Read Philippians 1:1-11 and Colossians 1:9-12. I pray that you will learn from God's Word and will willingly obey what you learn, for therein is "joy inexpressible and full of glory" (1 Peter 1:8).

Suggestions for Prayer: Ask the Holy Spirit to use our daily studies to strengthen your joy and to increase your godliness. Seek to emulate Paul's attitude of preferring others to yourself - a key element in joyful living.

For Further Study: Read the book of Philippians, noting each reference to joy. What brought joy to Paul? On what or whom do you rely for joy?

~John MacArthur~

Saturday, October 27, 2012

What It Means To Be A Christian # 7

Man By Nature Dead to God

But the Bible goes further still. It says that man by natural birth is lacking in yet another thing, which corresponds to his - may I use the phrase? - biological existence, his life. We have a biological existence which we call life. Now it is a very significant thing that the New Testament puts two different words over two different classes of people. It uses one word (bios) for natural life, but it never use that word of the life of the Christian. For that it uses an entirely different word, with an altogether different meaning. What the Bible says is that man by nature not only lacks the functions of his spiritual senses, but even lacks that which corresponds to his natural existence - life. In a word, the Bible says that man is dead; not only blind and deaf and insensitive to God, but dead. "Death passed upon all men" (Romans 5:12), says the Word of God. By nature man is dead to God.

Dead to the Meaning of His Own Existence

And he is dead to the true meaning of his own existence. Man by nature does not know why he was born, why he has a being. We have all sorts of accounts of his being - wild explanations and excuses, shelving responsibility, and so on, all proving that he is entirely dead to the real meaning of his own existence. He makes the best of it - and sometimes it is quite a good best that a man makes of his life; but, after all, when set in relation to God and in relation to eternity, he does not know why he is alive, why he has a being. He is dead to that. He is dead to eternal and heavenly things and values. What a futile and hopeless thing it is to talk to man by nature about the things of Heaven and the things of God! He looks at you, he gapes at you, he does not know what you are talking about. That belongs to a world with which he is just not acquainted. It is something foreign, far off, and he is utterly bored.

He may be a very good man from certain standpoints, a very educated man. He may be occupying a position of high esteem and respect among men - he may even be a very religious man. There was such a man who came to Jesus, an outstanding specimen of the best product of humanity outside of Christ; but over him was suspended one big question mark. He was full of interrogations - 'How...? How...? How...' And Jesus said, in effect: "Well, it is no use talking to you about heavenly things at all. You do not belong to that realm; you are just dead to that."

Now, is that true? I said at the beginning that you can put everything to the test. This is not just a statement of abstract Christian doctrine. This is a statement of fact which is verifiable. Some of you may be actually knowing the truth of it now, in your own experience. Many of you did know it in time past, but thank God, you know it no longer. According to the Bible, man is dead. It is useless to speak to a corpse - you will get nothing back. As far as the things of God are concerned, man makes no response. There is no correspondence, no interchange, no communion, no fellowship possible. That is what the Bible and human experience say as to man's condition by nature.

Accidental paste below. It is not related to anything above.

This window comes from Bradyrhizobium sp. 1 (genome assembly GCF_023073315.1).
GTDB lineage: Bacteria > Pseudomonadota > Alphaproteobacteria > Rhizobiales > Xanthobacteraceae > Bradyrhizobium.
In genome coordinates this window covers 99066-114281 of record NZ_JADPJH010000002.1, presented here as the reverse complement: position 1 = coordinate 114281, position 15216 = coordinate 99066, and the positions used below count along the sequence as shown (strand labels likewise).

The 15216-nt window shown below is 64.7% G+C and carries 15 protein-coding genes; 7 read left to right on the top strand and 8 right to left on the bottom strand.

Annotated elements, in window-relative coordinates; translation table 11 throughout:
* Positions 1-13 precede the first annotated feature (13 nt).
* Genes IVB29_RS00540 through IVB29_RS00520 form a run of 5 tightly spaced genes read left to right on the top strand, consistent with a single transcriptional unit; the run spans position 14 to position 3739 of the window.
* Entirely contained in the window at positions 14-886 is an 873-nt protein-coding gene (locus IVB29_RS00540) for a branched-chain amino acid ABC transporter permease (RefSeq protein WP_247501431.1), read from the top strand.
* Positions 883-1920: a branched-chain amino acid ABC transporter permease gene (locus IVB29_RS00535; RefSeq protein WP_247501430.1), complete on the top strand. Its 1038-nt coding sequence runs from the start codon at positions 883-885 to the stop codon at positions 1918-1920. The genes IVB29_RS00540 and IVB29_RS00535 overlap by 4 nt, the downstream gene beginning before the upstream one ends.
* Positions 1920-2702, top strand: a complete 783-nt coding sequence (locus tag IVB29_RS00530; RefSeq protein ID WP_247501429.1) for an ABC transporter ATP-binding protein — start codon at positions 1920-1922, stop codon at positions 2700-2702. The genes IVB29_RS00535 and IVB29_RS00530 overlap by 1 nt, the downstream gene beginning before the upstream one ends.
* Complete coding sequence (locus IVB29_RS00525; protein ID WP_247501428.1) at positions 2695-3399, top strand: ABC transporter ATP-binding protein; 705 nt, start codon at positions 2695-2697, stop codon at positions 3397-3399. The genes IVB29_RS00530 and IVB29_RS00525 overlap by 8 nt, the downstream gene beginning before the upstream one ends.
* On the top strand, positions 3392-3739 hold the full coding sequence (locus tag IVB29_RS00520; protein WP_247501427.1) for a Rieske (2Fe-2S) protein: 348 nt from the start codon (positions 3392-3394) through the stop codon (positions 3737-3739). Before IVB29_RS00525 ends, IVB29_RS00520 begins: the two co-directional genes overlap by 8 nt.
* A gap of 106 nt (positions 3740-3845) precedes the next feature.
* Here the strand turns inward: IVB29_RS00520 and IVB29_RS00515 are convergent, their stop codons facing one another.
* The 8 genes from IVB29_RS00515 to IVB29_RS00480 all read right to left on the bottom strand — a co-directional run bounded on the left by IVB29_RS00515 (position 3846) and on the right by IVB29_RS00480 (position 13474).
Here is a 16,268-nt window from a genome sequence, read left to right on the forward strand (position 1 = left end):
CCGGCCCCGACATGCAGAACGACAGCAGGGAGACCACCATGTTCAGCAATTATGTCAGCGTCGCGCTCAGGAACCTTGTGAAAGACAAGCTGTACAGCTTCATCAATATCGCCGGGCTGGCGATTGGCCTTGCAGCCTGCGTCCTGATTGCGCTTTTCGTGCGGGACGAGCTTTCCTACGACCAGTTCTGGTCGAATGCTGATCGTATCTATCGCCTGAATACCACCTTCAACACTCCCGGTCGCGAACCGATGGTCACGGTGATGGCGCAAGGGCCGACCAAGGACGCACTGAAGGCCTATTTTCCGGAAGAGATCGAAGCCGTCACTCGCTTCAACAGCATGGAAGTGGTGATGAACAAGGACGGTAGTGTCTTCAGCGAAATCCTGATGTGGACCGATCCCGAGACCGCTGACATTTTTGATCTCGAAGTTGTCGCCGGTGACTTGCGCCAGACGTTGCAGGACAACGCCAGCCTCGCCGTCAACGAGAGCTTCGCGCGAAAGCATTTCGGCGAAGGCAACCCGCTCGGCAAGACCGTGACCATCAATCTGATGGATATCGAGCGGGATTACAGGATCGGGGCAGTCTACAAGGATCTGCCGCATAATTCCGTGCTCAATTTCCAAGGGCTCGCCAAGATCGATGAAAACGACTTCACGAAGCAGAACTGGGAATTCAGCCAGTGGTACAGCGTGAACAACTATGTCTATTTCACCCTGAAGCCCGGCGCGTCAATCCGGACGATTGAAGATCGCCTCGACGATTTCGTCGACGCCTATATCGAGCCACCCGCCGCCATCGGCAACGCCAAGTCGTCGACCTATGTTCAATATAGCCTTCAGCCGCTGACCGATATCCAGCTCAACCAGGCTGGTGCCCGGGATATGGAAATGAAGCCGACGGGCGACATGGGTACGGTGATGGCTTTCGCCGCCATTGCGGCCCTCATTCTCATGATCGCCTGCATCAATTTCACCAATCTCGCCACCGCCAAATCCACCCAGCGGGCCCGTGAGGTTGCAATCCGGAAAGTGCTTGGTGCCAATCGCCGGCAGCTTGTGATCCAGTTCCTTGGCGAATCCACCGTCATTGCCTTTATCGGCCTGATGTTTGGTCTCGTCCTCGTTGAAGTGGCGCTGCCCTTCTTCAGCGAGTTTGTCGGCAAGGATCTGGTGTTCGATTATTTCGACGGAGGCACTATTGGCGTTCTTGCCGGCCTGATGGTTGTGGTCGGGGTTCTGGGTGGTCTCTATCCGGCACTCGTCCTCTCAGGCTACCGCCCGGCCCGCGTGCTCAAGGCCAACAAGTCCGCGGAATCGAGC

What Happens When We Become Christians

That brings us to a very practical point in approaching this question: What exactly happens when we become Christians? There are two fragments of New Testament Scripture which I think sum this up for us very concisely and very fully. The on is that statement, so familiar and yet so little understood even by Christians, the statement made to the man to whom I referred just now, who came with his big question - his multiple "How ...?" Jesus simply looked at him, and did not try to answer his question at all, because He knew how hopeless a thing it is to talk to a dead man. He looked at him, and said: "Ye must be born anew," or "Ye must be born from above" (John 3:7). The other passage, from one of Paul's letters, is also very well known: "Wherefore it any man is in Christ, there is a new creation" (2 Corinthians 5:17). Those two words sum up what happens: "born anew", "a new creation."

(a.) A New Aliveness

I said I would keep off negative ground and on positive, but let me say here in parenthesis that it is not becoming a Christian just to accept, or give a mental assent to, the tenets of the Christian religion, or to join some society which has the name of being a Christian institution, even though it may go by the name of "church". That is not becoming a Christian in the New Testament sense. The only true "becoming a Christian" is by way of being born anew, becoming a new creation: which means you become a different species from what you were before, and from what all other people are who have not had that experience.